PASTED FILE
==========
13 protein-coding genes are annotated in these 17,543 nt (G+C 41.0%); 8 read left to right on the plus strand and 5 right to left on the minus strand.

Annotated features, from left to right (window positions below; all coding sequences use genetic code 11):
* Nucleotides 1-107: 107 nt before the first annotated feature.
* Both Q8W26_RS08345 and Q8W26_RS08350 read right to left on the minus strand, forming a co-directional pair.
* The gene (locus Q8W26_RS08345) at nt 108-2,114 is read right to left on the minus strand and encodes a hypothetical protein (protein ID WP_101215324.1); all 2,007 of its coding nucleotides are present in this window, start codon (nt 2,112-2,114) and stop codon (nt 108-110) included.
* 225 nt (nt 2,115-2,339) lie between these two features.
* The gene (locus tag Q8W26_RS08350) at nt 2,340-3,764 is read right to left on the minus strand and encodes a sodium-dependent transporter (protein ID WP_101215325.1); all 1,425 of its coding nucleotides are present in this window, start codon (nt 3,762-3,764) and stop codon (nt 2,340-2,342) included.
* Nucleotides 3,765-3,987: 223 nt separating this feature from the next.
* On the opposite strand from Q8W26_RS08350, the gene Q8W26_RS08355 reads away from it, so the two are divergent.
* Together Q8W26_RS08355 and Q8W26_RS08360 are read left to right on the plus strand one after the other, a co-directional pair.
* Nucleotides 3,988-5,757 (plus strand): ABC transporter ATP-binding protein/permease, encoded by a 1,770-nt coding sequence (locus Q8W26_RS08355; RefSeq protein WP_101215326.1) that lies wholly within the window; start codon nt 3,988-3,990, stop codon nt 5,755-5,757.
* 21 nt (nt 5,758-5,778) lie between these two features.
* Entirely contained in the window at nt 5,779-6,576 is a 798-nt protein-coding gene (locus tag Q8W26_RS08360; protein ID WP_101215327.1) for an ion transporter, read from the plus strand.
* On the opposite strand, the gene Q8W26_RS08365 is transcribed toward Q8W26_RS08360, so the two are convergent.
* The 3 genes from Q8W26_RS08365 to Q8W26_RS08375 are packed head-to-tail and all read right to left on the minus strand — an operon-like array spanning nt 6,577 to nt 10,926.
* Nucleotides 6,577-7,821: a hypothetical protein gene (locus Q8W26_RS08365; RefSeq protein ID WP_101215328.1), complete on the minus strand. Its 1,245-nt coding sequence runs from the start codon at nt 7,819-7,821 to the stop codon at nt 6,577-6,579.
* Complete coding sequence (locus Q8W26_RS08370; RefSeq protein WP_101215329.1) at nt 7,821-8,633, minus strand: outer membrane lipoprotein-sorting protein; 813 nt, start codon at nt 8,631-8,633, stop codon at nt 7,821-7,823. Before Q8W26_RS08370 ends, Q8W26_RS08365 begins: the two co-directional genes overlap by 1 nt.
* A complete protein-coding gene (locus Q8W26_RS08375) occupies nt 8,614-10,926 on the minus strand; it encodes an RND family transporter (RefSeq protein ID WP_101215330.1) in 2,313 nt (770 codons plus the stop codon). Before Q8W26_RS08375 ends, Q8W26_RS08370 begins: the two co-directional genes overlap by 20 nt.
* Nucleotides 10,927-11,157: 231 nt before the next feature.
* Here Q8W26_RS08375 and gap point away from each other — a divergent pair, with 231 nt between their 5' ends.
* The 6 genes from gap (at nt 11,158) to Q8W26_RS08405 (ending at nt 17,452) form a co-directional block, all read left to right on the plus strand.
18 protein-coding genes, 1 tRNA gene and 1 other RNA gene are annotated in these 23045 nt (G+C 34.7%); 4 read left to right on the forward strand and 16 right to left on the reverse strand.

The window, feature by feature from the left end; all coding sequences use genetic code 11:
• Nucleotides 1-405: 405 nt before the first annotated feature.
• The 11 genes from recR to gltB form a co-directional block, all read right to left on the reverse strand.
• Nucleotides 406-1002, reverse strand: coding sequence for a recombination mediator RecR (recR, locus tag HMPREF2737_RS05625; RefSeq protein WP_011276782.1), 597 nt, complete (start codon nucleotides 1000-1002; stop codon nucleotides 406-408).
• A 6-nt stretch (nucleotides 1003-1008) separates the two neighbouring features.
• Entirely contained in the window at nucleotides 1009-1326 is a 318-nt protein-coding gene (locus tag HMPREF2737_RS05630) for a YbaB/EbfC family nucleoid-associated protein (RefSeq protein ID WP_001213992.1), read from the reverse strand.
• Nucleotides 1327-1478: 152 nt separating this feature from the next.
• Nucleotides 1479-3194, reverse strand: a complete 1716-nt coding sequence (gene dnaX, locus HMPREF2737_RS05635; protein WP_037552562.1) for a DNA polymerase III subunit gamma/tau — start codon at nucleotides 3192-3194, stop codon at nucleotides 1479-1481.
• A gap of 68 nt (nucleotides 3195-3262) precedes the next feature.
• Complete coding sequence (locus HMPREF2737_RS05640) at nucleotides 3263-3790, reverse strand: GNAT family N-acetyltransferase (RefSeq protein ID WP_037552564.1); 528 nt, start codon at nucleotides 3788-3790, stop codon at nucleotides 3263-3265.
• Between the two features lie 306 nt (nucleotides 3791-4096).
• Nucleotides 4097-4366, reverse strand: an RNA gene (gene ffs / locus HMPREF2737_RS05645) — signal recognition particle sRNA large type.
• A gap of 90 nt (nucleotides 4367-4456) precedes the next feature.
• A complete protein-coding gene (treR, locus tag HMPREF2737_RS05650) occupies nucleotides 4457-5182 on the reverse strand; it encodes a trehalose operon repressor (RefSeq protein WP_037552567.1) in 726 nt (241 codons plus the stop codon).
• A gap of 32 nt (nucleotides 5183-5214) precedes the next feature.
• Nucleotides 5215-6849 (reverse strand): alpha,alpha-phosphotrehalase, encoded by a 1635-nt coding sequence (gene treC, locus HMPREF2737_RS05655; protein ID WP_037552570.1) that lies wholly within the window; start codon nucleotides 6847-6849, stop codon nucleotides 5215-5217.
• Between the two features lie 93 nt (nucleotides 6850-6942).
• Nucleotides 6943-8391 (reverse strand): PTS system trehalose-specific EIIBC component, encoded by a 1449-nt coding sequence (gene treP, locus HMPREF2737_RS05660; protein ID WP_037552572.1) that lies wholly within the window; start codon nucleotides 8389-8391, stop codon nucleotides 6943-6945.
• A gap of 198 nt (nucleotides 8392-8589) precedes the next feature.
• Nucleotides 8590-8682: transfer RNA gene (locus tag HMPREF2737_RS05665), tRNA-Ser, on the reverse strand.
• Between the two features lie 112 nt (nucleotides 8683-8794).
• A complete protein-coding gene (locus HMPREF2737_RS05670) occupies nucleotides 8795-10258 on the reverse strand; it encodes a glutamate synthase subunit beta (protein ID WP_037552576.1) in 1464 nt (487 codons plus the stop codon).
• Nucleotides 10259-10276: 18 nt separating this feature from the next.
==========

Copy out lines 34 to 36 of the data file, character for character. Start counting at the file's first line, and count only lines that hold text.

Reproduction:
• Nucleotides 4097-4366, reverse strand: an RNA gene (gene ffs / locus HMPREF2737_RS05645) — signal recognition particle sRNA large type.
• A gap of 90 nt (nucleotides 4367-4456) precedes the next feature.
• A complete protein-coding gene (treR, locus tag HMPREF2737_RS05650) occupies nucleotides 4457-5182 on the reverse strand; it encodes a trehalose operon repressor (RefSeq protein WP_037552567.1) in 726 nt (241 codons plus the stop codon).